Saving the Buddhas of Mes Aynak
Image Credit: Brent Huffman

Saving the Buddhas of Mes Aynak


Outside the village of Mes Aynak, in eastern Afghanistan’s mountainous Logar province, a burgeoning Buddhist center once flourished. In its heyday, this Silk Road hub thrived on trade between the Middle East and Asia, and hosted Buddhist pilgrims who helped spread the faith.

As The New York Times noted, while Europe was crawling through the Dark Ages, Afghanistan was home to Nestorian Christians, Persian Zoroastrians, Hindus, Jews and, finally, Muslims, in a tolerant, prosperous society.

According to The Guardian, the 2,600-year-old site contains fortified monasteries, a Zoroastrian fire temple, several Buddhist stupas, more than 1,000 statutes and walls featuring frescoes of donor portraits and scenes from the Buddha’s life. Not to mention smelting workshops, miners’ quarters (even then the site’s copper was well known), a mint, two small forts, a citadel, and a stockpile of Kushan, Sassanian and Indo-Parthian coins.

Today, this treasure trove of cultural and spiritual heritage stands at a crossroads. One way leads to the development of a tourist hotspot: a win-win scenario that would breathe life into the local economy while preserving the integrity of the site. The other path is colorfully illustrated by Brent Huffman, a documentary filmmaker and assistant professor of journalism at Northwestern University, who asks us to hypothetically imagine the following scenario taking place at another site of similar value: Machu Piccu.

“Imagine Machu Picchu at dawn cloaked in fog. Now imagine the fog slowly lifting to reveal an enormous ancient city perched on the edge of a mountain,” he wrote for CNN. “Picture a sense of mystery being immersed in thousands of years of history as you walk between antiquated hewn stone structures. There is tranquility in the wind-blown stillness of the primeval site. You feel a renewed sense of kinship with the past and with your ancestors and feel a deep reverence for their lives and accomplishments.”

He continues: “Now imagine the menacing sound of bulldozers closing in and men at work. Their heavy machinery rattles the ground. You hear workers rigging dynamite to these massive stone structures. There is a brief lull and then the deafening blow of multiple explosions as Machu Picchu is razed to the ground.”

“Be at ease,” he added, “Machu Piccu is a UNESCO protected site. But a very similar 2,600-year-old Buddhist site in Logar province, Afghanistan isn’t so lucky.”

Unfortunately, Huffman’s guided visualization is no exaggeration. In 2007, the Chinese state-backed China Metallurgical Group paid $3 billion to the Afghan government – its largest contract ever – for mining rights to Mes Aynak (“little copper well”), which contains an estimated $100 billion worth of copper. To reach the coveted natural resource, the firm plans to dig a 500-meter-deep crater that would effectively wipe the archaeological treasure off the map.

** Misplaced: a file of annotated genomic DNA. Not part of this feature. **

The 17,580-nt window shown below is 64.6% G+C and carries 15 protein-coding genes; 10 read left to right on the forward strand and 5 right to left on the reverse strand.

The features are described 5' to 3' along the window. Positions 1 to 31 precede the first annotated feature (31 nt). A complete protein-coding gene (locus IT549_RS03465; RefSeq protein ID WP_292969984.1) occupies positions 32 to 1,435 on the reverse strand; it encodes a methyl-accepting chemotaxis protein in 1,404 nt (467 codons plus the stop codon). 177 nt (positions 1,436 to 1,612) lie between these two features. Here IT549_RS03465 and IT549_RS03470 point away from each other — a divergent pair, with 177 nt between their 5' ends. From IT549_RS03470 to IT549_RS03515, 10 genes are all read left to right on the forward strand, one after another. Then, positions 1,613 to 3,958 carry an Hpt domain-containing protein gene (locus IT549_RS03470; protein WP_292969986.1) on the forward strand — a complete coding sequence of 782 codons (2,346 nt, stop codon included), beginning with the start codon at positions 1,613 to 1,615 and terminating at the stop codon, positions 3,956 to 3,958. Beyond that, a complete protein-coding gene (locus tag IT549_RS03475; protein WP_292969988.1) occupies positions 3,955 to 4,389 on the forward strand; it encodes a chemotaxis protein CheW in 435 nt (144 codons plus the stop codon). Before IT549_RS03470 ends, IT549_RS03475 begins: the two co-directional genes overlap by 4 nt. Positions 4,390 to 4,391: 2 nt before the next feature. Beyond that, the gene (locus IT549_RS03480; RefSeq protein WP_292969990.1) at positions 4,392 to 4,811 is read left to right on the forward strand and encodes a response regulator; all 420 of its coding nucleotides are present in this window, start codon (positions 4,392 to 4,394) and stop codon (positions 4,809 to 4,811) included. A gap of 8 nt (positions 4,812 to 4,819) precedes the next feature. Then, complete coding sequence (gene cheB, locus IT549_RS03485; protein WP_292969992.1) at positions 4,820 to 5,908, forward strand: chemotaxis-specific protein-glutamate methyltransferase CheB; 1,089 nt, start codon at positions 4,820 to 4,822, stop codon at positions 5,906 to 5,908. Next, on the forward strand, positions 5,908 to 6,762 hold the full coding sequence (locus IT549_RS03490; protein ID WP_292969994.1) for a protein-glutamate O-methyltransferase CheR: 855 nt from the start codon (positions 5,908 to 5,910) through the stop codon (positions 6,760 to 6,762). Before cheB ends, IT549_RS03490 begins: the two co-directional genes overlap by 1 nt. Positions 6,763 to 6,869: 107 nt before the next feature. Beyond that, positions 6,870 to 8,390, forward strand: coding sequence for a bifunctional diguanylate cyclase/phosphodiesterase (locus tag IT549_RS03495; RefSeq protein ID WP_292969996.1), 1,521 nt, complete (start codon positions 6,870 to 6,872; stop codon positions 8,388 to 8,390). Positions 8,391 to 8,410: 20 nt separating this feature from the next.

[...] Source [...]

June 13, 2013 at 12:43

i am agree with Ken Taylor that we should give importance to the historical value of the sight which can give more income then the mines  and regularly. 

June 12, 2013 at 06:27

Unrelenting spins!


June 12, 2013 at 00:38

and once China starts going to work on demolishing the Buddhas and extracting minerals they will then secretely support a major Taliban push to oust the government so that the Taliban can rule the country again and so that China can get an even cheaper deal on resource extraction. China eats the world into oblivion

Mr Know it All
June 11, 2013 at 15:39

On cyber hacking other countries to steal IP yes, you are truly World Champions , and I hope you are proud of yourselves……..

June 11, 2013 at 13:40

I agree.

I'm not against this mining project because Afghanistan offers no economic hope to Afghans. This will lead to a Chinese-Taliban link up in sharing resources which is the dangerous bit. Pakistan does not have a problem with that.

admiral Cheng
June 11, 2013 at 12:14

China wants, China gets. No stop. Wow, its great to be the World Most Dominant Power. Sorry for the USA to have lost the title. Hail China the New top Dog of the World.

June 11, 2013 at 09:26

Chinese State Owned Businesses (I like the acronym) possess no Soul. They are greedy robots consuming Mother Earth and destrying all that is left of Human Sprituality just for the materialistic needs of the :Great Economic Leapfrog Forward of the Han.

Ken taylor
June 8, 2013 at 10:16

It is a pity that the two can not be achived side by side. How ever the historic value of the sight will give fare more income for a longer period then the mine. The Chinese can not be trusted in any way on any form of a deal. Given time the rate of expansion of technology will enable both to live together in peice.

June 7, 2013 at 10:11

Capitalism is the only force that drives the world since the time of Adam Smith, whoever is on the same side of Capitalism shall prevail, whoever act against it shall be crashed and dumped into the bin of history, unfortunately, China is on the right side while the West isn't in this case. Democracy, Human Rights, cultural hiretage, or enviornmental concern, you can use whatever the weapon you can find, but in the face of mighty economic need, they will all be crashed one by one, just watch, and learn. . .

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